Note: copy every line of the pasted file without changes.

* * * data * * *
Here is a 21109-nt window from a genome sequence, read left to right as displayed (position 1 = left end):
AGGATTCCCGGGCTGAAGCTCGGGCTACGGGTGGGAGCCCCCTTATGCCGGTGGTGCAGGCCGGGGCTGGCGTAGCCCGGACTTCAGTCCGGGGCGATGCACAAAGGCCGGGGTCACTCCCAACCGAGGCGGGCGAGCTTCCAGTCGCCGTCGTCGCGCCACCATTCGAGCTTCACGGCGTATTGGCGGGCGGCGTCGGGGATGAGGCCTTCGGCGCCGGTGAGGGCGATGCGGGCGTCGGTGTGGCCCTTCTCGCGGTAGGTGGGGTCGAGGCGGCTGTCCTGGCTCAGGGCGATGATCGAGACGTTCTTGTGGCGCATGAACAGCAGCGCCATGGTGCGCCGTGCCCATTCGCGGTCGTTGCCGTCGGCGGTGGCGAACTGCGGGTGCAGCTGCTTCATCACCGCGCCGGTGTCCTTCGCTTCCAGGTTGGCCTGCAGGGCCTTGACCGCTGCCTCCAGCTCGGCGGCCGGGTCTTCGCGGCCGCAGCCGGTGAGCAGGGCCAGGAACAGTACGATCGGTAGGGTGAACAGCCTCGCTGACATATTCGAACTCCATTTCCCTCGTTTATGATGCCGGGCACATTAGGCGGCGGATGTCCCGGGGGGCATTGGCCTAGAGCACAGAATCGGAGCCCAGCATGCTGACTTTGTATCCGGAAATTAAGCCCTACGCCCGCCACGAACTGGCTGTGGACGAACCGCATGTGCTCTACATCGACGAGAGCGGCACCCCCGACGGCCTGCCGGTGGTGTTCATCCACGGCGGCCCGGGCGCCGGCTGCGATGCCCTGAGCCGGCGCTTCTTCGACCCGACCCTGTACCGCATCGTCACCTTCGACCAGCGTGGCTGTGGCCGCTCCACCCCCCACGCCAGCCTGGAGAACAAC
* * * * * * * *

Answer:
Here is a 21109-nt window from a genome sequence, read left to right as displayed (position 1 = left end):
AGGATTCCCGGGCTGAAGCTCGGGCTACGGGTGGGAGCCCCCTTATGCCGGTGGTGCAGGCCGGGGCTGGCGTAGCCCGGACTTCAGTCCGGGGCGATGCACAAAGGCCGGGGTCACTCCCAACCGAGGCGGGCGAGCTTCCAGTCGCCGTCGTCGCGCCACCATTCGAGCTTCACGGCGTATTGGCGGGCGGCGTCGGGGATGAGGCCTTCGGCGCCGGTGAGGGCGATGCGGGCGTCGGTGTGGCCCTTCTCGCGGTAGGTGGGGTCGAGGCGGCTGTCCTGGCTCAGGGCGATGATCGAGACGTTCTTGTGGCGCATGAACAGCAGCGCCATGGTGCGCCGTGCCCATTCGCGGTCGTTGCCGTCGGCGGTGGCGAACTGCGGGTGCAGCTGCTTCATCACCGCGCCGGTGTCCTTCGCTTCCAGGTTGGCCTGCAGGGCCTTGACCGCTGCCTCCAGCTCGGCGGCCGGGTCTTCGCGGCCGCAGCCGGTGAGCAGGGCCAGGAACAGTACGATCGGTAGGGTGAACAGCCTCGCTGACATATTCGAACTCCATTTCCCTCGTTTATGATGCCGGGCACATTAGGCGGCGGATGTCCCGGGGGGCATTGGCCTAGAGCACAGAATCGGAGCCCAGCATGCTGACTTTGTATCCGGAAATTAAGCCCTACGCCCGCCACGAACTGGCTGTGGACGAACCGCATGTGCTCTACATCGACGAGAGCGGCACCCCCGACGGCCTGCCGGTGGTGTTCATCCACGGCGGCCCGGGCGCCGGCTGCGATGCCCTGAGCCGGCGCTTCTTCGACCCGACCCTGTACCGCATCGTCACCTTCGACCAGCGTGGCTGTGGCCGCTCCACCCCCCACGCCAGCCTGGAGAACAAC